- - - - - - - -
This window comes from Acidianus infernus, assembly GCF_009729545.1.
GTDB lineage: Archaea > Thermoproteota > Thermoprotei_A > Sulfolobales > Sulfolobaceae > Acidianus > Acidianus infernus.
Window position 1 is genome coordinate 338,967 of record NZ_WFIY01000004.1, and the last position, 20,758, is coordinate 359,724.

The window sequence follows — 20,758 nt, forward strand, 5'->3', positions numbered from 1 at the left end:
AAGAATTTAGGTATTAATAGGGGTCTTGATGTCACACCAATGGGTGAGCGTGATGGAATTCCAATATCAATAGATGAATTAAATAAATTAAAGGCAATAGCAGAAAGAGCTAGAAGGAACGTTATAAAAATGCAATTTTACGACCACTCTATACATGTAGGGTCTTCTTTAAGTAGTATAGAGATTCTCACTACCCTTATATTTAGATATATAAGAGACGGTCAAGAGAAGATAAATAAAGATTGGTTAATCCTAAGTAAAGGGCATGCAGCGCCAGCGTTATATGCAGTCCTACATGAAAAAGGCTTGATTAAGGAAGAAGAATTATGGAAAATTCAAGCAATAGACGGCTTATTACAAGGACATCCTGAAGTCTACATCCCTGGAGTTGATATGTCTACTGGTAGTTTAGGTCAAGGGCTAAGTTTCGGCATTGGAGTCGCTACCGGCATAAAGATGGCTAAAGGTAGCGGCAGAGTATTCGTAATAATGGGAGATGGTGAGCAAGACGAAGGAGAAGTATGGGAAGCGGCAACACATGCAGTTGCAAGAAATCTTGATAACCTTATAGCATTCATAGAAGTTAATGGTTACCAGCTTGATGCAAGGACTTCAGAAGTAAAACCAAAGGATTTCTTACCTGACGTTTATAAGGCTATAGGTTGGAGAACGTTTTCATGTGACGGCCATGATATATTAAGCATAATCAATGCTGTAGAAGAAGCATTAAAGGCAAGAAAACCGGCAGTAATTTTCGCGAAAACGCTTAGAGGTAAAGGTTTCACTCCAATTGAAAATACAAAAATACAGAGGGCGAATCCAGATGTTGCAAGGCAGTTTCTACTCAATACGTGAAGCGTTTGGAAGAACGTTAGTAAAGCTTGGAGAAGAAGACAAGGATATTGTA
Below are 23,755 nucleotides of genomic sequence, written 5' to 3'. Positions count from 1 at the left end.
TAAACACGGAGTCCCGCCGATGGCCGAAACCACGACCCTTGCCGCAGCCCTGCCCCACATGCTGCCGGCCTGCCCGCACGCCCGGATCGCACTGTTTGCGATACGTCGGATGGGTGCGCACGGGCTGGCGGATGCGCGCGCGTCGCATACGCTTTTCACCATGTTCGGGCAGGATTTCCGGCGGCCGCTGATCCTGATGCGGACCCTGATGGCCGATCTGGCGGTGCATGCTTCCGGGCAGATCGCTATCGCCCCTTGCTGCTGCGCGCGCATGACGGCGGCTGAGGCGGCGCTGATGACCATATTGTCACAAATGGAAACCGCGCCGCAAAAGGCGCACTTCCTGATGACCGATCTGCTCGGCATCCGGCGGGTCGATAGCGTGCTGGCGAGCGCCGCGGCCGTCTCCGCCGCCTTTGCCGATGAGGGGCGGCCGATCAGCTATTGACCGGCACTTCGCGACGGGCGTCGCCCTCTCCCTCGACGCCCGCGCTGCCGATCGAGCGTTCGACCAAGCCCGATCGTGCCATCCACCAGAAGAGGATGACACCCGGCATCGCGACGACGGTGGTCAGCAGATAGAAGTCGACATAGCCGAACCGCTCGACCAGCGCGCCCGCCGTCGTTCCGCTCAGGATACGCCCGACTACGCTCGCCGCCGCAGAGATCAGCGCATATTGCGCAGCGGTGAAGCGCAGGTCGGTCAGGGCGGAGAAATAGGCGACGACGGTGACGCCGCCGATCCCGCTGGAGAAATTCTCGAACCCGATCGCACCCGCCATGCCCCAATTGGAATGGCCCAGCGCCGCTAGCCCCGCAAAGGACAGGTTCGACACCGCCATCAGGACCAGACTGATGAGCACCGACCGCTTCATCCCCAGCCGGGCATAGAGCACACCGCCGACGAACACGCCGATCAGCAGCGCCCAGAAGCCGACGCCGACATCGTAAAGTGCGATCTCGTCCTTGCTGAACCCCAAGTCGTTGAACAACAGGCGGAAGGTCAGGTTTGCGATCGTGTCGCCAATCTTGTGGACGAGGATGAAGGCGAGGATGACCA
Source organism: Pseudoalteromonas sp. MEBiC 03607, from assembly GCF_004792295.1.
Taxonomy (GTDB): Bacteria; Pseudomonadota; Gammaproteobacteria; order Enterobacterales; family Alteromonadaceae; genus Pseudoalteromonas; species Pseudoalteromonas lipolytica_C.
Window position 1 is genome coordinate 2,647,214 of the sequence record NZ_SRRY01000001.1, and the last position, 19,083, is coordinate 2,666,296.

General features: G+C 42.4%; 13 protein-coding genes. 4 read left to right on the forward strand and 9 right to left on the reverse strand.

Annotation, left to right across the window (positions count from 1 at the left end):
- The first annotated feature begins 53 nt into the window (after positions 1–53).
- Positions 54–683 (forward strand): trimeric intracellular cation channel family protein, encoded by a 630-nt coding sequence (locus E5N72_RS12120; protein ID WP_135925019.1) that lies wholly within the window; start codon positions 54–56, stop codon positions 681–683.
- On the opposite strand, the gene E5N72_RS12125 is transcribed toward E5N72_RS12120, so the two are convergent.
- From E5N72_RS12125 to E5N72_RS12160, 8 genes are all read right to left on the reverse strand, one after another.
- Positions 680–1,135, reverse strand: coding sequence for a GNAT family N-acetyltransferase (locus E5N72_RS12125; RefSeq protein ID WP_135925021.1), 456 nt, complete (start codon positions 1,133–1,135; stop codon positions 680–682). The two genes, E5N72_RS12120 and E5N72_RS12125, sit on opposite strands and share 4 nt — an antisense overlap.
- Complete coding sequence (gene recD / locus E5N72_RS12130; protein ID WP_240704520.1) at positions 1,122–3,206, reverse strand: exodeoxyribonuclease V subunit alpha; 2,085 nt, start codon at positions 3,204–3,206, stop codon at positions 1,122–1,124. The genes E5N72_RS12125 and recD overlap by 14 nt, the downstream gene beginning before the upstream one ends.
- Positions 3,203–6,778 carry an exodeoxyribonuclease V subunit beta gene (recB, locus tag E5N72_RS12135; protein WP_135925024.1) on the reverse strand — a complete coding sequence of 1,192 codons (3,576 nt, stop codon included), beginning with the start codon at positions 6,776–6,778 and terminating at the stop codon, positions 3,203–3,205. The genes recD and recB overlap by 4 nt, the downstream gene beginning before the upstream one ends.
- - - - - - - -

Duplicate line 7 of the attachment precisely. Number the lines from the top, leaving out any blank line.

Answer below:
TAAACACGGAGTCCCGCCGATGGCCGAAACCACGACCCTTGCCGCAGCCCTGCCCCACATGCTGCCGGCCTGCCCGCACGCCCGGATCGCACTGTTTGCGATACGTCGGATGGGTGCGCACGGGCTGGCGGATGCGCGCGCGTCGCATACGCTTTTCACCATGTTCGGGCAGGATTTCCGGCGGCCGCTGATCCTGATGCGGACCCTGATGGCCGATCTGGCGGTGCATGCTTCCGGGCAGATCGCTATCGCCCCTTGCTGCTGCGCGCGCATGACGGCGGCTGAGGCGGCGCTGATGACCATATTGTCACAAATGGAAACCGCGCCGCAAAAGGCGCACTTCCTGATGACCGATCTGCTCGGCATCCGGCGGGTCGATAGCGTGCTGGCGAGCGCCGCGGCCGTCTCCGCCGCCTTTGCCGATGAGGGGCGGCCGATCAGCTATTGACCGGCACTTCGCGACGGGCGTCGCCCTCTCCCTCGACGCCCGCGCTGCCGATCGAGCGTTCGACCAAGCCCGATCGTGCCATCCACCAGAAGAGGATGACACCCGGCATCGCGACGACGGTGGTCAGCAGATAGAAGTCGACATAGCCGAACCGCTCGACCAGCGCGCCCGCCGTCGTTCCGCTCAGGATACGCCCGACTACGCTCGCCGCCGCAGAGATCAGCGCATATTGCGCAGCGGTGAAGCGCAGGTCGGTCAGGGCGGAGAAATAGGCGACGACGGTGACGCCGCCGATCCCGCTGGAGAAATTCTCGAACCCGATCGCACCCGCCATGCCCCAATTGGAATGGCCCAGCGCCGCTAGCCCCGCAAAGGACAGGTTCGACACCGCCATCAGGACCAGACTGATGAGCACCGACCGCTTCATCCCCAGCCGGGCATAGAGCACACCGCCGACGAACACGCCGATCAGCAGCGCCCAGAAGCCGACGCCGACATCGTAAAGTGCGATCTCGTCCTTGCTGAACCCCAAGTCGTTGAACAACAGGCGGAAGGTCAGGTTTGCGATCGTGTCGCCAATCTTGTGGACGAGGATGAAGGCGAGGATGACCA